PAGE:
Social Work 792

SOWK 792: Concentration Practicum and Seminar II

Prerequisites: Admission to the graduate program in social work or permission of the instructor. SOWK 784 can be a prerequisite with a C or better or a co-requisite and SOWK 791 with a B or better.

Pre- or Corequisites: Completion of SOWK 791 with a B or better; SOWK 784 as a pre- or co-requisite

Credit Hours: (5)

This is the second concentration practicum experience of 300 hours accompanied by six class meetings designed to integrate the academic curriculum with the practicum experience.

Detailed Course Description

This second semester of a two semester concentration practicum and six required class meetings provides a forum in which the knowledge, skills, and values of professional social work practice, along with the concepts and theories which support community-based family practice (CBFP) are applied. The ecological, systems, empowerment, and social construction theories provide the frame for critical analysis, assessment, and practice evaluation. The skills and knowledge taught in SOWK 784 are applied through multiple environments and across the micro, mezzo, and macro levels. Service delivery issues, agency/organizational dynamics, and practice skills are emphasized. The knowledge and skills for micro- and macro-practice with diverse populations are developed and applied, emphasizing the dismantling of oppression and applying methods which work toward social and economic justice for populations at risk. The seminar supports the exploration of ethical decision making grounded in social work values as a base for professional development. This is a practicum experience (300 hours per semester) in which electronic and/or face-to-face classes are embedded.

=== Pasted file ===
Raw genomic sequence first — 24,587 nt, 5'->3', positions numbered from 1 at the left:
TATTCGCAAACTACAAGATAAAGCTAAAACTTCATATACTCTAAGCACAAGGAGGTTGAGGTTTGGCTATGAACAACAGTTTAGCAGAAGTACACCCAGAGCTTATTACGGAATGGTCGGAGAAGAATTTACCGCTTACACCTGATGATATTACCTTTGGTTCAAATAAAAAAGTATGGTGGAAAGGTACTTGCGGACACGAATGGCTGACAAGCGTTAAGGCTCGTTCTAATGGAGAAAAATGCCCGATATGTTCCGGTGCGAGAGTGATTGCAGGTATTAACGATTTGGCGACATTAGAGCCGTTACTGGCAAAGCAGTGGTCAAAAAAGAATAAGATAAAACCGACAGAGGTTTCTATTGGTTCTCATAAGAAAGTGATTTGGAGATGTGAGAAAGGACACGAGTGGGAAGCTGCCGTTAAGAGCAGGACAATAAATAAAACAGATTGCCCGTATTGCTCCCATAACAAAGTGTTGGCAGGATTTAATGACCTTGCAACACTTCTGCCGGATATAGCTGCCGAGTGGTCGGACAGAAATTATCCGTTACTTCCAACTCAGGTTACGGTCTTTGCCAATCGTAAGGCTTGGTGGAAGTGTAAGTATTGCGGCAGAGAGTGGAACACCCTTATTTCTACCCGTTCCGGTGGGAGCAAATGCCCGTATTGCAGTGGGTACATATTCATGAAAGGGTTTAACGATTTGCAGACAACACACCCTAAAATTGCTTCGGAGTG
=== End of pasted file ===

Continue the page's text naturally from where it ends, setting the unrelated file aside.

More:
SOWK 792 (5 credits)

Semester = 300 hours in the field + 18 hours in seminar

(21-22 hours per week per 14 weeks)

Course Goals and Objectives:

Upon completion of this course, students will be able to:

1) Analyze, intervene, and evaluate, with a high degree of autonomy and proficiency;

2) Promote social and economic justice; to confront injustice and oppression; and to work to eliminate poverty and social problems with individuals, families, groups, and organizations, locally, nationally, and globally;

3) Demonstrate reciprocity in their practice, as a part of the ecological perspective, collaborating, communicating, and consulting at every level; joining with allies to confront oppression, engage in social change, and affect policy; practicing empowering, strengths-based multicultural practice with individuals, families, groups, organizations, and communities;

4) Critically evaluate and modify the quality of their own practice, analyzing their own values and those of the profession;

5) Apply advanced information technology to inform community based family practice;

6) Demonstrate skills in research design, analysis, and knowledge dissemination, and assume accountability for ethical practice.

Detailed Description of Conduct of Course

This course will utilize practical experience and additionally may use but is not limited to: lectures, large and small class discussions, and small writing assignments as a means to learning. Please refer to your field manual for the specific format for field practicums.

Assessment Measures

Each student is expected to attend every seminar class (18 total hours) and complete the appropriate hours required for field practicum (300 hours total for the semester). A variety of methods used in the course of study which students complete may include, but are not limited to: a log of field experiences; discussion of field experiences; advocacy project and discussion; a presentation of a case study; an analysis of service agency/field practicum, and a write up and analysis of field experience (final).

Review and Approval

May 2, 2016